David Warlick

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David Warlick
Photo of David Warlick
David Warlick
Occupation Author, Educationalist, Software Developer and Public Speaker
Nationality American
Alma mater Western Carolina University, North Carolina State University

idave.us

David Warlick (born 1952 in Gastonia, North Carolina) is an educator, author, programmer and public speaker. An early adopter and promoter of technology in the classroom, Warlick has taught and written about technology integration and school curriculum for more than 30 years.[1] He has also developed instructional software and interactive Web sites to support teachers and students in using computers and the Internet for education.[2]

In 2011, David Warlick was named one of the Ten Most Influential People in EdTech by Technology & Learning Magazine.[3]

Personal life[edit]

Warlick lives in Raleigh, North Carolina with his wife and business manager, Brenda Warlick, and their children, Ryann and Martin.

Web Development[edit]

  • The InfoWeb (1994–1995) - Early version of the North Carolina Department of Public Instruction's Web site[4]
  • Current Awareness (1996–2003) (no longer active) - A partnership with NCDPI that digitized education-related publication clippings from the Department's professional library and made them available to teachers throughout the state via a web-based searchable database.[5][6]
  • PiNet Library / S.L.A.T.E. (2001–2009) - An early social bookmarking tool that enabled teachers to embed bookmarked websites into SLATES (web-based lessons and Webquests).[7][8]
  • Citation Machine (2000–present) - A citation generating tool developed initially for teachers, for citing their instructional materials and modeling appropriate use of intellectual property.[9][10]
  • Class Blogmeister (2005–present) - A blogging service designed for us by K-12 teachers and students.[11] According to the site's statistics page, Class Blogmeister has hosted more than 300,000 teaching and student bloggers.[12]

Writing[edit]

Blog

David Warlick was an early education blogger (Edubloggers), beginning to write for 2¢ Worth in November 2004. His blog has earned a number of distinctions, including Edutopia's Best Blog for Educators in 2007.[13]

Books

  • Raw Materials for the Mind (4th Ed 2005)
  • Digital Literacies for Learning (Chapter) (Facet Publishing 2006)
  • Classroom Blogging: A Teacher's Guide to Blogs, Wikis, & Other Tools that are Shaping a New Information Landscape (2nd Ed 2007)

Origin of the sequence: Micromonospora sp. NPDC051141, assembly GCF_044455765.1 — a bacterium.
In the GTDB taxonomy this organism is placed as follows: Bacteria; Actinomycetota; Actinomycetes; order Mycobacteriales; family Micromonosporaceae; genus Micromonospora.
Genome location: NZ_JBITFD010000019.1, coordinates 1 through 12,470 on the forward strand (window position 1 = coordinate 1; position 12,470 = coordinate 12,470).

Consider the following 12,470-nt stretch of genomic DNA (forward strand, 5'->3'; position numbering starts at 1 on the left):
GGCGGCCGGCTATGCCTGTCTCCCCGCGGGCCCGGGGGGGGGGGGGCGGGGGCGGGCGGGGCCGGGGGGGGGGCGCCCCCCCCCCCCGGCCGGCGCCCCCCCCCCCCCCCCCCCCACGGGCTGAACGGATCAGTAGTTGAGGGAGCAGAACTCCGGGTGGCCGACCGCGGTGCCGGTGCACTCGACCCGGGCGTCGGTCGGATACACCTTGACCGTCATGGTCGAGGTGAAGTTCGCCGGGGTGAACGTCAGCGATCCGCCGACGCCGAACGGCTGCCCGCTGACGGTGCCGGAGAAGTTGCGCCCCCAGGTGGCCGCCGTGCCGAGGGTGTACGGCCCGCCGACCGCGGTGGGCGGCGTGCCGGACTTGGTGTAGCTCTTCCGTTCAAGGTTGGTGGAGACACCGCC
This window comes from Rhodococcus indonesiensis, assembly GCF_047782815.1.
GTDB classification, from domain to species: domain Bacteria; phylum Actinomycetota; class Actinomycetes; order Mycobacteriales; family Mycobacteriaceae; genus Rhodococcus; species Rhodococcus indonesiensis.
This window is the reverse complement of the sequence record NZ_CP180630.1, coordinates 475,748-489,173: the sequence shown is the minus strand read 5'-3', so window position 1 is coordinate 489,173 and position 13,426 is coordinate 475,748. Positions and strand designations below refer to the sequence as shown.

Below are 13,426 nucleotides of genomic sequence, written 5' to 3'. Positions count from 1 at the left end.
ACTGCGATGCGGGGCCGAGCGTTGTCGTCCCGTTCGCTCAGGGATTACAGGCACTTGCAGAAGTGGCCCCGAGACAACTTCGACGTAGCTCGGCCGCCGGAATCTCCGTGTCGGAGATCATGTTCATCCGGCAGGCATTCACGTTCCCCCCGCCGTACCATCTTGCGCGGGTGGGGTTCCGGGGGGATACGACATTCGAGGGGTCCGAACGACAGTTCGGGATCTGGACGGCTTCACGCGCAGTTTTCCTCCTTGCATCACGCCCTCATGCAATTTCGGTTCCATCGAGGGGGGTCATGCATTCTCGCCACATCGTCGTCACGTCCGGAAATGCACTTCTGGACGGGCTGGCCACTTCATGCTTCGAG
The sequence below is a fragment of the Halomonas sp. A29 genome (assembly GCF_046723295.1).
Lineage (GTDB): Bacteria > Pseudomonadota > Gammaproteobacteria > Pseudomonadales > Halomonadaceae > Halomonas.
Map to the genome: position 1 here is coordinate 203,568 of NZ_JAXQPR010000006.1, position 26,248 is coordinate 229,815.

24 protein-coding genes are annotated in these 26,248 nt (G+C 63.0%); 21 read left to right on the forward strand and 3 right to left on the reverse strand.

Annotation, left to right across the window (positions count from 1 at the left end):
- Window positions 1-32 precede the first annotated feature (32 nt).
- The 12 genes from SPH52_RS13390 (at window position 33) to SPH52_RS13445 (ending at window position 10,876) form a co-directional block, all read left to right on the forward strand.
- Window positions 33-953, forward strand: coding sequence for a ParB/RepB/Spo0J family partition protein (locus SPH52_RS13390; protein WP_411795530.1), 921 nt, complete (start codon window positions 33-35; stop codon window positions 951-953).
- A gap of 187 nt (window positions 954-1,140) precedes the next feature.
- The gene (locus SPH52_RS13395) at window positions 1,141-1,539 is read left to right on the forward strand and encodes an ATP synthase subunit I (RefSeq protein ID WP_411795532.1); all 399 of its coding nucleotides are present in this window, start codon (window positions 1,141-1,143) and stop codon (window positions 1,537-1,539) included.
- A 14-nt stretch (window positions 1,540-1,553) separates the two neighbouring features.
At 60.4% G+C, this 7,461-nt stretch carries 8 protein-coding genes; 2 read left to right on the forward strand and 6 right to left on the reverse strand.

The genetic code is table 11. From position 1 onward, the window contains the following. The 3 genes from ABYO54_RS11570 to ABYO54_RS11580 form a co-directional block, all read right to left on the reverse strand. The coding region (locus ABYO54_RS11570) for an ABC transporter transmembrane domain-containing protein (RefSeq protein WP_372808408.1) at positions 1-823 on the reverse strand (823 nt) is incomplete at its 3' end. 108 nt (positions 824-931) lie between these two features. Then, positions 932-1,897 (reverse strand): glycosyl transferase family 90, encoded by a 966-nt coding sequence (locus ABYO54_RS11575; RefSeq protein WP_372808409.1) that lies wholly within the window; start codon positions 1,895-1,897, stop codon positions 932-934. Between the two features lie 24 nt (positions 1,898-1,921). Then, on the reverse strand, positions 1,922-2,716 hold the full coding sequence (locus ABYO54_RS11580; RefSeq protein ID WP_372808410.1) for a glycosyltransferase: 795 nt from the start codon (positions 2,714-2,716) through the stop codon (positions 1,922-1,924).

• Redefining Literacy 2.0 (2nd Ed Linworth Publishing 2008)
  • What School Leaders Need to Know About Digital Technologies and Social Media (Chapter) (Jossey-Bass 2012)
  • Cultivating Your Personal Learning Network (2nd Ed 2012)

Select Articles

  • "The New Literacy" Scholastic.com (March/April, 2005)
  • "A Day in the Life of Web 2.0" Technology & Learning Magazine (October 2006)
  • "Evaluating Internet-based Information: A Goals-based Approach" Meridian (June, 1998)
  • "A Future Fiction" Library Media Connection (March, 2004)
  • "Textbooks of the Future" Technology & Learning Magazine (May, 2004)

References[edit]

  1. ^ "Keynote Speakers". The 2008 T+L Conference. National School Boards Association. Retrieved 17 September 2012. 
  2. ^ Ritchie-Holbrook, Henrietta. "eXtension Welcomes David Warlick as a Keynote Speaker at the 2010 CoP Workshop". eXtension More Mind Reach. eXtension. Retrieved 17 September 2012. 
  3. ^ Zuger, Sascha. "The Most Influential People in EdTech for 2011". Technology & Learning Magazine. NewBay Media, LLC. Retrieved 15 September 2012. 
  4. ^ "The 2008 T+L Conference Keynote Speakers". The National School Boards Association. Retrieved 14 September 2012. 
  5. ^ Warlick, David. "New Web-based service… Current Awareness". WWWEDU. Retrieved 14 September 2012. 
  6. ^ "Current Awareness -- Education Journal Search". Open Link. Retrieved 14 September 2012. 
  7. ^ "Publishing an Annotated WebList". Mini Lesson: Publishing an Annotated. Illinois Mathematics and Science Academy. Retrieved 17 September 2012. 
  8. ^ "People to Watch". Communication and Information Literacy. LEARN. Retrieved 17 September 2012. 
  9. ^ Kaulins, Andis. "Citation Machine by David Warlick & The Landmark Project". Library Pundit. Retrieved 14 September 2012. 
  10. ^ "Citation Machine". Library. Alabama A&M University. Retrieved 15 September 2012. 
  11. ^ "Software for Learning". Te Kete Ipurangi. New Zealand Ministry of Education. Retrieved 14 September 2012. 
  12. ^ "Statistics". Class Blogmeister. The Landmark Project. 
  13. ^ Jakes, David. "Congratulations to David Warlick". The Strength of Weak Ties. Retrieved 15 September 2012.